The story goes like this. Europe lies in ruins after World War II. The material war was history. But the war of intellectual ideas was only beginning. With this in mind, Friedrich Hayek rallied his strongest soldiers for a meeting on the swiss riviera. In the belle epoque Hôtel du Parc perched upon Mont‐Pèlerin (Mount Pilgrim), thirty nine people gathered for ten days and agreed on a statement of aims (narrated here in the video). The rest is now history. The “society”, which Hayek saw as a “a kind of international academy”, laid the foundations for what David Harvey termed “the dramatic consolidation of neoliberalism as a new economic orthodoxy regulating public policy at the state level in the advanced capitalist world”. Mont‐Pèlerin birthed the hegemony that snowballed from there and rolled downhill, capturing control of the economic levers to the richest nations of earth along the way.

What remains now at the source ? Was there something to be gleaned from investigating the birthplace of the beast ? The first person we met when asked about the society told us “There’s no more of that here, those ideas have not been here for forty years”. He drove off, leaving the gate wide open. We ventured in. The place was clearly deserted, only one car parked outside. The facade of the building was clearly in good condition, with a recent paint job and brand new shutters. Up close told a different story. The grounds were not tended to, and grass and weeds sprung through the cracks on the expansive terrace. Slimy mold had formed in the outdoor swimming pool. The south facing floor to ceiling windows illuminated bare rooms stacked with various building materials, half completed fittings and abandoned tools. It appeared as if one day everyone just walked off the job.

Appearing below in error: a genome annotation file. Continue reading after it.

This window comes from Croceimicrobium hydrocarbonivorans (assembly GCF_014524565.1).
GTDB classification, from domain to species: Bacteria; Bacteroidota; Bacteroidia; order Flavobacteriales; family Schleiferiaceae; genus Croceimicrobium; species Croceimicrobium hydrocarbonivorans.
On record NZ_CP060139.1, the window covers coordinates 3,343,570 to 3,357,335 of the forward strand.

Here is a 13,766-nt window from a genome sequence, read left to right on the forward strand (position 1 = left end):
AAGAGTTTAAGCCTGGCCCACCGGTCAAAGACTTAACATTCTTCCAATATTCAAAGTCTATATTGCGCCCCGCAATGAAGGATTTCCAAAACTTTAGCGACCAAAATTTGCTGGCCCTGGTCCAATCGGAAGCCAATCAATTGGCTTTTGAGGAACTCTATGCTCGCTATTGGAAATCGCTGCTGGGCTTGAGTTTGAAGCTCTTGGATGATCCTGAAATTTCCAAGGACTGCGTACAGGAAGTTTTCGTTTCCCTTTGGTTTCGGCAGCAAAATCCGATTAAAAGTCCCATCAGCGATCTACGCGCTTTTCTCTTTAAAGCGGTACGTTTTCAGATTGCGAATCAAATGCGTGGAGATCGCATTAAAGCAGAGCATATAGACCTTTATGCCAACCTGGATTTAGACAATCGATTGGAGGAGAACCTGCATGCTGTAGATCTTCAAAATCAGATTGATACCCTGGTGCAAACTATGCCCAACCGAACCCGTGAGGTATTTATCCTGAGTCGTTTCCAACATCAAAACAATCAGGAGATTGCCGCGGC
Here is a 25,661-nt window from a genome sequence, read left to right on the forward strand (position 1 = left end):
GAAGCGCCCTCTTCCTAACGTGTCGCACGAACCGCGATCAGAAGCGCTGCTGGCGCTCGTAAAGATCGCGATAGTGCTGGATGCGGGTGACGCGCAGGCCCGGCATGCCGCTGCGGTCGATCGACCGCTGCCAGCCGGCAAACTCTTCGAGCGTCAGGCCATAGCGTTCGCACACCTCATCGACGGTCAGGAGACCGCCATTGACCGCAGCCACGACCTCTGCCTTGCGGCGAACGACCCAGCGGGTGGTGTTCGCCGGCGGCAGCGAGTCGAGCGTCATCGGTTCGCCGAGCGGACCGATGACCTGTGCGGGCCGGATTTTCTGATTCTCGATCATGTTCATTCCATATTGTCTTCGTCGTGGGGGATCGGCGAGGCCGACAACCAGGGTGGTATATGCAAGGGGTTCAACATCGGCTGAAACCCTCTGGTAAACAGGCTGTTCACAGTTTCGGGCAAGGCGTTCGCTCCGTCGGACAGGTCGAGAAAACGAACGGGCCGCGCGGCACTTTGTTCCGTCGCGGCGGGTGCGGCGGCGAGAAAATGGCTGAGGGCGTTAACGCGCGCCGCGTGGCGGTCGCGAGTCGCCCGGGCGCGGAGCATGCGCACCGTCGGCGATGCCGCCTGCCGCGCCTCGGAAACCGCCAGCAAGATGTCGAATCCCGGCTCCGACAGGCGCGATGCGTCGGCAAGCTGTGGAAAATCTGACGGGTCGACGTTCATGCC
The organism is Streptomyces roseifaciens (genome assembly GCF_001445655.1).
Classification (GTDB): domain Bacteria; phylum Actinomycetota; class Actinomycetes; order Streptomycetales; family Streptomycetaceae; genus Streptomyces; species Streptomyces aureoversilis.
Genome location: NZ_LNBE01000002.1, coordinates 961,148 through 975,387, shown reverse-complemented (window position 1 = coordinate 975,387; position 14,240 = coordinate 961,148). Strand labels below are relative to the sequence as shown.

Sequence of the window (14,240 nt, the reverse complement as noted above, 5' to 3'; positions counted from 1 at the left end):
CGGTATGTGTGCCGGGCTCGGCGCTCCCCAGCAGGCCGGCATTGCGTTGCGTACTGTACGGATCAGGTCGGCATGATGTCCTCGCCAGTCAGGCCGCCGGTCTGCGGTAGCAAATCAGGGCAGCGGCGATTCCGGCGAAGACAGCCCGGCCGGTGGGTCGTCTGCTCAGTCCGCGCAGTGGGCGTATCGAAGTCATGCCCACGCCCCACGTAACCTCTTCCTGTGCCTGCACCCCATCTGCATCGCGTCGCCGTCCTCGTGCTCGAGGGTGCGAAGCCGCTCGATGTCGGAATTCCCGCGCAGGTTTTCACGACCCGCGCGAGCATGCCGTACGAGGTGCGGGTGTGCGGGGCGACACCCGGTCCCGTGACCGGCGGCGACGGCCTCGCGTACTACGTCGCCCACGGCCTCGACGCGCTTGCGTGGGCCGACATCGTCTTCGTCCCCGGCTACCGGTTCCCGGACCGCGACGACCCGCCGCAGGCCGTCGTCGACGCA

The job was to transform a landmark building from a failing hotel (a victim of market forces) to a development of luxury apartments. The building was purchased in 2008 by a company called SDG, with a price tag of 18 million francs. The new apartments would have a starting price of 4 million francs and the development was scheduled to finish in 2012. Fast forward to 2022, and the building lies empty. Somewhere along the line, the credit flows were stopped and investor interest withered. Such is life in the free market.

The holding company counts as a shareholder a man by the name of Viktor Khrapunov, a former Soviet and Kazakh politician plagued by multiple accusations of fraud, racketeering and laundering stolen government money. One incident involved Khrapunov using shell companies to purchase three Trump Soho apartments totaling $3.1 million with money allegedly stolen from the government of Kazakhstan. In August 2008, a chartered plane with a load of 18 tonnes of cargo landed at Geneva Airport. The freight's description on the bill of loading read "personal belongings" of Viktor and Leyla Khrapunov, and reputedly included antiques, jewelry, works of art and other highly valuable items. Added to the money transferred through banking carousels to Switzerland, the Khrapunovs joined their offspring, bringing in a fortune estimated at up to 400 million Swiss francs, or well over a quarter-billion euro, in all—according to the Swiss uppity magazine and local variant to Forbes, Bilan.A stunning example of one of the great pillars of neoliberalism - the frictionless movement of goods and people. Khrapunov is currently residing in Switzerland, presumably hiding from the red notice that Interpol issued for his arrest, by request of the government of Kazakhstan.